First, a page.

Your drive to succeed can only take you so far when you don’t have the resources you need to keep moving forward. As an entrepreneur, you understand that getting to the next level often requires a little extra leverage. There are a range of financing options available that may help you bridge financial gaps, and each serves its own purpose in supporting a business plan. Let’s explore two of your options: business credit cards and business loans.
In A Nutshell:
If you are looking for a little extra financial flexibility, a business credit card is a simple way to complement your cash flow. Just like a standard credit card, upon applying you will be approved for a certain spending limit based on your credit score. A credit card can give you the supplemental funds you need to manage day-to-day costs and working capital, or it can serve as an emergency backup option for added peace of mind.
If your business is just getting started, you won’t have the financial track record that is often needed to apply for a business loan. It takes time to establish a business that lenders can confidently trust to pay back borrowed funds. Business credit cards may be easier to qualify for than business loans because approval is primarily based on your credit history, not how much profit you are making or how long your business has been established. If you anticipate that you will need a larger loan at some point in the future, a credit card can support your business’ financial track record as time goes on.
There are a range of business credit cards available, and each comes with its own assortment of benefits. Oftentimes, you can earn cash back or points that can be redeemed for merchandise, travel, or gift cards. Based on the terms of the card, you may earn more rewards for making purchases in certain categories such as office supplies, airline tickets, or hotels. If this is the case, you can strategically make purchases to maximize your reward-earning potential.
If you need a bigger chunk of change to cover a business expense, and won’t have the funds to repay what you borrow quickly, a business credit card may not be your best option. First of all, the borrowing limits are often lower than that of a business loan or business line of credit. This is largely due to the fact that no collateral is required upon agreeing to the terms of the credit card. Business credit cards also tend to have higher interest rates, so you can expect to pay more on outstanding balances. You will also want to read the terms and conditions on the credit card agreement carefully so you are aware of all the potential costs including high annual fees, late payment fees, cash advance fees, and more.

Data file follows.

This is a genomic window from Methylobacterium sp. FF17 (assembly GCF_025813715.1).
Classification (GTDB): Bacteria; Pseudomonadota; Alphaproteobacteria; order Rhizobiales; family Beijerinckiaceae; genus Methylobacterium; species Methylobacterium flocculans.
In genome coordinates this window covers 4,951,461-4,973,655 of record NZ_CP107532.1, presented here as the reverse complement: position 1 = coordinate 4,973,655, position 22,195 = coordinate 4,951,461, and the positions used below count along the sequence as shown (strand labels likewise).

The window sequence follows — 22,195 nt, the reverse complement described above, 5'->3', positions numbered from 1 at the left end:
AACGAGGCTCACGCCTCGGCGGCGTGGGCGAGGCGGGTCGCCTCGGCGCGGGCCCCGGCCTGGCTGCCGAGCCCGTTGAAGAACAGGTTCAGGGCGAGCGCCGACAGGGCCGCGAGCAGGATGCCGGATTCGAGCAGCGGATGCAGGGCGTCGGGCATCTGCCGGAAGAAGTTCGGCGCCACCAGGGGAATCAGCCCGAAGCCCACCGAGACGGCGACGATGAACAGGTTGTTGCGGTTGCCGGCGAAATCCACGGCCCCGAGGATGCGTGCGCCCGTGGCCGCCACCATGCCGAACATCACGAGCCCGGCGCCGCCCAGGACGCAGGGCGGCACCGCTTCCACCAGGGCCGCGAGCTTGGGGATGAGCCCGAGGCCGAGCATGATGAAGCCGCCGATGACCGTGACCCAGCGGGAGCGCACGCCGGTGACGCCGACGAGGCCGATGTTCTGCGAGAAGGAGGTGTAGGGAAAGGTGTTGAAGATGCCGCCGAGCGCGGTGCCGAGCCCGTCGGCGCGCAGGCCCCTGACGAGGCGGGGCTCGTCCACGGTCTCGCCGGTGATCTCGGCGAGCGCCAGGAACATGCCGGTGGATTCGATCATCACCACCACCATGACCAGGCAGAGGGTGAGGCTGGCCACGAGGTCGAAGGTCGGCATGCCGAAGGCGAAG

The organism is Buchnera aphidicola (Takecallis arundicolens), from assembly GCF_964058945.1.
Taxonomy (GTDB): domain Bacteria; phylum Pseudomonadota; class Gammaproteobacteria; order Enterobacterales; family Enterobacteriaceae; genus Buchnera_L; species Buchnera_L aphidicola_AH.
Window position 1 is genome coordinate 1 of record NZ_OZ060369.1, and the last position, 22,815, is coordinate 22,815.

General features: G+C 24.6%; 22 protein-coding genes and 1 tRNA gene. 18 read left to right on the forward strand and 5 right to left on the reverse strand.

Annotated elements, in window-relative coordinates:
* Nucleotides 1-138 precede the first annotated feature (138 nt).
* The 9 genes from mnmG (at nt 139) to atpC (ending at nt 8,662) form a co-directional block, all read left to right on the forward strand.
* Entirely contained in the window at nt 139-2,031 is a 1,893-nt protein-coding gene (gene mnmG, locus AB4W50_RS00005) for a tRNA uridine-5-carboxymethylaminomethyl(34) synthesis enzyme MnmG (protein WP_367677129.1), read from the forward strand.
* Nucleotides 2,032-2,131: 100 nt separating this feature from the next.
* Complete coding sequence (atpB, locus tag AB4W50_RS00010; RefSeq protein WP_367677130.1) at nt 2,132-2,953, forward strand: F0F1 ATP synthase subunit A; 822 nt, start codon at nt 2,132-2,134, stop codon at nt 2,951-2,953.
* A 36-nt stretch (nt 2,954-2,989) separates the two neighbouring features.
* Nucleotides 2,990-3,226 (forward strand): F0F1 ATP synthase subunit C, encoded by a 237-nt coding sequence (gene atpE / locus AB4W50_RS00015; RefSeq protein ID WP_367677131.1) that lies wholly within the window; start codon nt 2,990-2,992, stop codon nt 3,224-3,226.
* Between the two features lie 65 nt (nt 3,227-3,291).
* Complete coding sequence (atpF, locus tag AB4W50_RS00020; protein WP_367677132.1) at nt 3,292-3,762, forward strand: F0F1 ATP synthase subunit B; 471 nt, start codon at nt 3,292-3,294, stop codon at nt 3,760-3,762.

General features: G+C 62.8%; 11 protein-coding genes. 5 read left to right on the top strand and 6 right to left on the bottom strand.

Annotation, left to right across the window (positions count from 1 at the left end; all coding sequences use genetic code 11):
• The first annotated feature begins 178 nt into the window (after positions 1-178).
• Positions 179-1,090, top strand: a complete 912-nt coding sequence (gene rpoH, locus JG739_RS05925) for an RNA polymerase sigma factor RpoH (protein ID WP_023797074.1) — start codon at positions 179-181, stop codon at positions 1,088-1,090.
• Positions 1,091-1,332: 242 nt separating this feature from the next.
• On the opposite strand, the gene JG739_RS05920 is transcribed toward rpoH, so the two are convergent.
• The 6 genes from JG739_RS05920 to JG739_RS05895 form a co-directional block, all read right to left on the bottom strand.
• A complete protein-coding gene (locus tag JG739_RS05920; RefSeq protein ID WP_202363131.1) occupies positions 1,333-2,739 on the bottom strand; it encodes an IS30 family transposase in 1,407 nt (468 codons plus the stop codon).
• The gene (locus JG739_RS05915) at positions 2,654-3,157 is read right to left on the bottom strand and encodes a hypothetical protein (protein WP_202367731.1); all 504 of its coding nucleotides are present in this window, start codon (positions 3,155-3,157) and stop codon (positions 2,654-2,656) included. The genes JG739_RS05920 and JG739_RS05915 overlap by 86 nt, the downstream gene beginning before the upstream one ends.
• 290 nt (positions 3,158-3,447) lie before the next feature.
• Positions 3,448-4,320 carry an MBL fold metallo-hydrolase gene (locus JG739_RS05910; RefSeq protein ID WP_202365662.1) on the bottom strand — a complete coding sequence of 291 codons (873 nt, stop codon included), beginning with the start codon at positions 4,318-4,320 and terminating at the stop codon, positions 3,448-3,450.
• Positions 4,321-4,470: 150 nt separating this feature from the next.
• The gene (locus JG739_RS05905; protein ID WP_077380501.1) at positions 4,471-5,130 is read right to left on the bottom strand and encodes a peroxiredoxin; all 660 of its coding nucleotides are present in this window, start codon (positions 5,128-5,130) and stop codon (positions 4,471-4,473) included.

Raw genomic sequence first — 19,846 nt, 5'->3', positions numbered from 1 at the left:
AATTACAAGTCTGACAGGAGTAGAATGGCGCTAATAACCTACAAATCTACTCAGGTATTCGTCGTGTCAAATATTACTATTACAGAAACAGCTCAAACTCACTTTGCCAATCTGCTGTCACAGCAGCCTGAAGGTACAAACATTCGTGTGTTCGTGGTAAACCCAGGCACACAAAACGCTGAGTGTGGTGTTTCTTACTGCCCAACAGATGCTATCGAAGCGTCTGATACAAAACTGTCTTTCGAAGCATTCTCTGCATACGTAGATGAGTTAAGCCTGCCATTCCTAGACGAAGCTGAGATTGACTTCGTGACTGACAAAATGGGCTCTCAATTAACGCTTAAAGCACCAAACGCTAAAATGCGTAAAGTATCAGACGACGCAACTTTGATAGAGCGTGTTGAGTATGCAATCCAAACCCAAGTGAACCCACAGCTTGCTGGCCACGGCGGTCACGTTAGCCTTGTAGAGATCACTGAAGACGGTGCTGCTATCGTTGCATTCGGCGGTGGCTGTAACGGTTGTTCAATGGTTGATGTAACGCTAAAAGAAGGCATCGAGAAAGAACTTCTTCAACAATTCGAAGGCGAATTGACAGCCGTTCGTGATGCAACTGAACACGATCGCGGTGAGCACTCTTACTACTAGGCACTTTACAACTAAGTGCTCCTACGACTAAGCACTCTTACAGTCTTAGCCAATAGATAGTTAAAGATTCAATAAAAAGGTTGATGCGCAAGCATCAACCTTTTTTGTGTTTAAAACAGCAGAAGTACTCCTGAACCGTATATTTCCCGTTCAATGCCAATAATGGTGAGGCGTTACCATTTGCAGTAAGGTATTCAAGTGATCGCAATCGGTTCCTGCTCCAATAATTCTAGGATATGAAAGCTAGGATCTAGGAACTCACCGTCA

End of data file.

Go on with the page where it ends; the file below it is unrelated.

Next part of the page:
In A Nutshell:
Bigger plans need a bigger budget, and that’s where a loan can give you the advantage you need. A business loan can help your business maintain momentum when you are ready to expand, need to restock inventory, or want to upgrade technology. It can also provide the opportunity to refinance existing debt at a better rate. Essentially, business loans are better for financing larger investments or purchases over a longer period of time.
Under the umbrella term of “business loan” there are a range of loan options for the small business owner. You will want to chat with a lender to learn all the details, but here are a few basic options:
- Term Loan – A lump sum of cash that is borrowed and repaid over a set period of time with a fixed interest rate.
- Line of Credit – Similar to a credit card, you can borrow and repay funds on an ongoing basis, but you will have a higher spending threshold that is secured by collateral.
- SBA Loans – Unique programs available through the Small Business Administration (SBA) offer flexible borrowing opportunities to start-ups and growing businesses. Take a closer look at what SBA Loans can be used for and their features.
Business loans can give you access to larger sums of money so that you can act on opportunities that make your business more competitive. Additionally, you can borrow these sums of money at a lower rate than you would typically pay with a business credit card. And some banks, like Lakeland Bank, will loan up to $100,000 requiring minimal information--an application, personal financial statement and the last three months of bank statements. Business loans can be a cohesive element of your longer-term business plan. As you manage your daily operations, strive to improve efficiency, and grow your customer base, your loan will be an ongoing expense that you will factor into your monthly payment responsibilities.
Due to the general nature of business loans and the higher risk that they pose to financial institutions, you will need to demonstrate your loan worthiness with more than a credit report. While your credit history will be considered, you will also need to provide financial information for your business that proves you have strong revenue and are capable of repaying the loan. Oftentimes, additional documentation is required, including personal and business financial statements, profit and loss statements, income tax returns, and a detailed business plan depending on the type and size of the loan.
Because there will be more information for a lender to process and evaluate, it may take longer to get approval than if you were just applying for a credit card. The best way to help streamline the process is to prepare all of your documentation ahead of time. If you are approved for a loan, keep in mind that collateral is required.
Are you ready to start exploring your financing options with someone who will listen to your plans and problems before pointing you in the most suitable direction? Lakeland can provide flexibility for traditional small business loans, SBA loans and credit cards – call Customer Service at 866-224-1379 or visit LakelandBank.com to learn more.